James Austin Baines
Jim spent his early years on the family farm at Boort, northern Victoria. He had five sisters and two brothers who survived to adulthood, while several siblings died in childhood, as was often the case in those days. When Jim was about 10 years old the family moved to Kyneton to give better educational opportunities to the children.
Jim was Dux of Kyneton High School then went on to Bendigo Teachers’ College. He loved sport, especially tennis, as well as being academically gifted.
After commencing his teaching career, he taught in State primary schools including Plenty and Bairnsdale. Whilst on the relieving staff, he was posted to Deans Marsh where he met a young teacher’s assistant, Ray Douglas, who had grown up living just out of the town, on the Lorne road. They married in August1937 and moved to Torquay where Jim took up a position as head teacher at the school, which at that time was quite small.
During their five years at Torquay, Jim and Ray were involved with what was then known as the Torquay Progress Association. One of the first projects was erecting signs to identify the streets, which had names but no signs. A local builder provided timber and Jim, Ray and a few others painted and erected the signs.
Their first child, Douglas, was born in 1938 and as a toddler had to be taken to safety on the beach as a bushfire ravaged the area in 1940. The young couple were active in sports, such as tennis and table tennis, and also community interests. Jim wrote a history of Torquay and compiled many newspaper cuttings relating to the local area and community. World War Two was on everyone’s mind. As a teacher Jim was in a reserved occupation so did not join the regular forces but took part in coastal defence training.
Jim and family moved to Melbourne (45 Eastgate St, Oakleigh) in 1942 and he remained at the same address until his retirement. Two further children were born – James in 1945 and Kester in 1950.
Over more than 30 years Jim taught at many State primary schools including Camberwell, Moonee Ponds and Coatesville. His last positions were as principal at Ringwood, Oakleigh South and finally Clayton North. Jim’s interest in history and education was in further evidence when he compiled a history of the schools in the Monash Inspectorate.
Jim’s abiding passions throughout his adult life were genealogy, languages and natural history. For many years he was a keen and active member of the Genealogical Society of Victoria, the Field Naturalists’ Club of Victoria and the Humanist Society of Victoria, and the South Oakleigh Bowling Club. He contributed many articles to the journals of the organisations of which he was a member, and appeared on two Melbourne television programs, In Melbourne Tonight with Graham Kennedy and Frank Thring, and Tonight with Dave Allen, discussing ancestry and the meanings of surnames. He was an inveterate reader, with a library totalling some 20,000 volumes, an avid buyer of several newspapers every day, and a subscriber to dozens of journals and magazines. His general knowledge was immense and broad-ranging (up there with Barry Jones and Frank Partridge in the opinion of some). He also had a working knowledge of about a dozen languages, including Esperanto. But he was not a man of practical aptitude – in his fifties he set himself the challenge of getting a driver’s licence, and after many lessons and several attempts at the test, he passed. He had the good sense never to get behind the wheel again.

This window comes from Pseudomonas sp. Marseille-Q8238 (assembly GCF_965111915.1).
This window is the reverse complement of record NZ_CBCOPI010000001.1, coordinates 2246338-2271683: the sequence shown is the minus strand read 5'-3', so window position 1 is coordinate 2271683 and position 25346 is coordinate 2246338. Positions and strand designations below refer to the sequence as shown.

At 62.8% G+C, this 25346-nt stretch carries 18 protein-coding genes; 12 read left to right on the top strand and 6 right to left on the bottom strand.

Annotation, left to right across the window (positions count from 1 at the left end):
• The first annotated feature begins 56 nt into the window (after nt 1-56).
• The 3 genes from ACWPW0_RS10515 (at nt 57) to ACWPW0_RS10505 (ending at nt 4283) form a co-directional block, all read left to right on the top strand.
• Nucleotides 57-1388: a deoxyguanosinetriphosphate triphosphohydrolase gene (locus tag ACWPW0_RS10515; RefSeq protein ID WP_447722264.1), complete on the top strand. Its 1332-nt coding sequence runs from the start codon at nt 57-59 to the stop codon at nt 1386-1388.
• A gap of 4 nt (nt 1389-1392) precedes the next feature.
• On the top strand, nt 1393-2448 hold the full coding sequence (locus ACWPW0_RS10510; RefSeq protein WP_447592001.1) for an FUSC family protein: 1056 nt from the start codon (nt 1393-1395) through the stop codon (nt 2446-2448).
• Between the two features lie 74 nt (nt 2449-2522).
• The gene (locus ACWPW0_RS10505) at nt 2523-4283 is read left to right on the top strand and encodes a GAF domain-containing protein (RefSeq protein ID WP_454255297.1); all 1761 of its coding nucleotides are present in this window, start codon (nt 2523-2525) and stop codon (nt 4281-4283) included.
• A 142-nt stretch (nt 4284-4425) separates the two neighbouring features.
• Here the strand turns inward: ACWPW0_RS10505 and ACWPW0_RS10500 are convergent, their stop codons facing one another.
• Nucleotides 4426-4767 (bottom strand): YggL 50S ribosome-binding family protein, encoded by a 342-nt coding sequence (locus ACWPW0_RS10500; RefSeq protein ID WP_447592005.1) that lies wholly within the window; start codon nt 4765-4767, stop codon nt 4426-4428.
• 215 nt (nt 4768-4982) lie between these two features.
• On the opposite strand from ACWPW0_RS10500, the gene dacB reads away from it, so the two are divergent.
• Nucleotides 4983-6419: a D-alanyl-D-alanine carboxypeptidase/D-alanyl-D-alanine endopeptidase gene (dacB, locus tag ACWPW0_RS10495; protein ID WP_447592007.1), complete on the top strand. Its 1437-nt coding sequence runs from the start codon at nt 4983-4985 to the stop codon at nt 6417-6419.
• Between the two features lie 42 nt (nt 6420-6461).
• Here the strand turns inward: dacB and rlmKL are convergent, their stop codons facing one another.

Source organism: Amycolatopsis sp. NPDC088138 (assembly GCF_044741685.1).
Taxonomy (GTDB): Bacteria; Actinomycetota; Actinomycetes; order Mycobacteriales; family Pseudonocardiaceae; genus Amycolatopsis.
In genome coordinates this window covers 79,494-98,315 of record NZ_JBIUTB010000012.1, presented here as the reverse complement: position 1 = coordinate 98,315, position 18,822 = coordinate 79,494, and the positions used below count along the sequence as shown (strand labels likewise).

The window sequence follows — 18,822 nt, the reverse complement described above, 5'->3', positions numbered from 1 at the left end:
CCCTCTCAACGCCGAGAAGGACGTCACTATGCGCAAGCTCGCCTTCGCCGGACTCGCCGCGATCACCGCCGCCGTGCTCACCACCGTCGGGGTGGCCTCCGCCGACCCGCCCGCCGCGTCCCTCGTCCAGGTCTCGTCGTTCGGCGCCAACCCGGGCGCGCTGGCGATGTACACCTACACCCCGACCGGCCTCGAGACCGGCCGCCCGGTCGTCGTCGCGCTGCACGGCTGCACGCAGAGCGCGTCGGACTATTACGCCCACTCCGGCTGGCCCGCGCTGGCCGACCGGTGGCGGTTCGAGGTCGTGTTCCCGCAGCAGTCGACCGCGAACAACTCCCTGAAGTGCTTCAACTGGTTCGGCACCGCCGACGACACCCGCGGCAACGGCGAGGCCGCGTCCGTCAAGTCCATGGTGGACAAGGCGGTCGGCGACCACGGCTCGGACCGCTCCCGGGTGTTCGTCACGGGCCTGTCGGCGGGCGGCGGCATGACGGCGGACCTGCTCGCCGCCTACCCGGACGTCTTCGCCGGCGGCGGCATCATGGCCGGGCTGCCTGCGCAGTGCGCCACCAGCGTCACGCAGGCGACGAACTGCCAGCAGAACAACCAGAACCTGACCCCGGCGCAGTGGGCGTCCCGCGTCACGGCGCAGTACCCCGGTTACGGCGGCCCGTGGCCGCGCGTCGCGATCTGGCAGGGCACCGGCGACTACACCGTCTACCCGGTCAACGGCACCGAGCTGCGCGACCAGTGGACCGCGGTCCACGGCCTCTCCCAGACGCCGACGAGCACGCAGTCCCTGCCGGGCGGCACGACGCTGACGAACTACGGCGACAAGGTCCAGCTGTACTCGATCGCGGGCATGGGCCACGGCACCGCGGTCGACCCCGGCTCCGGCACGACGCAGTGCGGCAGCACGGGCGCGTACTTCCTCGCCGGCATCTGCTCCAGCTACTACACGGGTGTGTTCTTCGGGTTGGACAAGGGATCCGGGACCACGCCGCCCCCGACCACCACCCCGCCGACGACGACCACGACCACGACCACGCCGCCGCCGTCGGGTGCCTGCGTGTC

After a four-month trip to Britain, Europe and North America in 1974 and Jim’s retirement, Jim and Ray moved back to Torquay in 1976, to 19 Sunningdale Avenue, Jan Juc, where Ray had bought land in the 1950s on the Golf Links Estate . The house, of unique design and planned largely by Ray, was built by
E. J. Lyons using coralline limestone from Mt Gambier.
Following the move to Torquay, Jim continued with lawn bowls at the Torquay club, and was also active in the Geelong Field Naturalists’ Club. However, his energies were mainly devoted to drawing together information he had been compiling for many years on the origins and meanings of Australian plant names, thereby combining his interest in languages, history and botany. This culminated in his writing of the book Australian Plant Genera. Sadly he died suddenly and
unexpectedly on 16 Aug 1979, when the book was in the proof stage, so he never saw the final form of his magnum opus which was published by the Society For Growing Australian Plants (now Australian Native Plants Society) in May 1981. It was very well received by professional botanists and lay field naturalists alike, and is still in use today.
Jim’s contribution to the Torquay community was recognised in the naming of Baines Court (later renamed Baines Crescent after the road was extended).
Following the death of her husband, Ray continued to live at 19 Sunningdale Avenue until she moved into aged care at Elouera, Torquay, in Feb 2011, where she resides today at the age of 96.
Compiled by Kester Baines in July 2013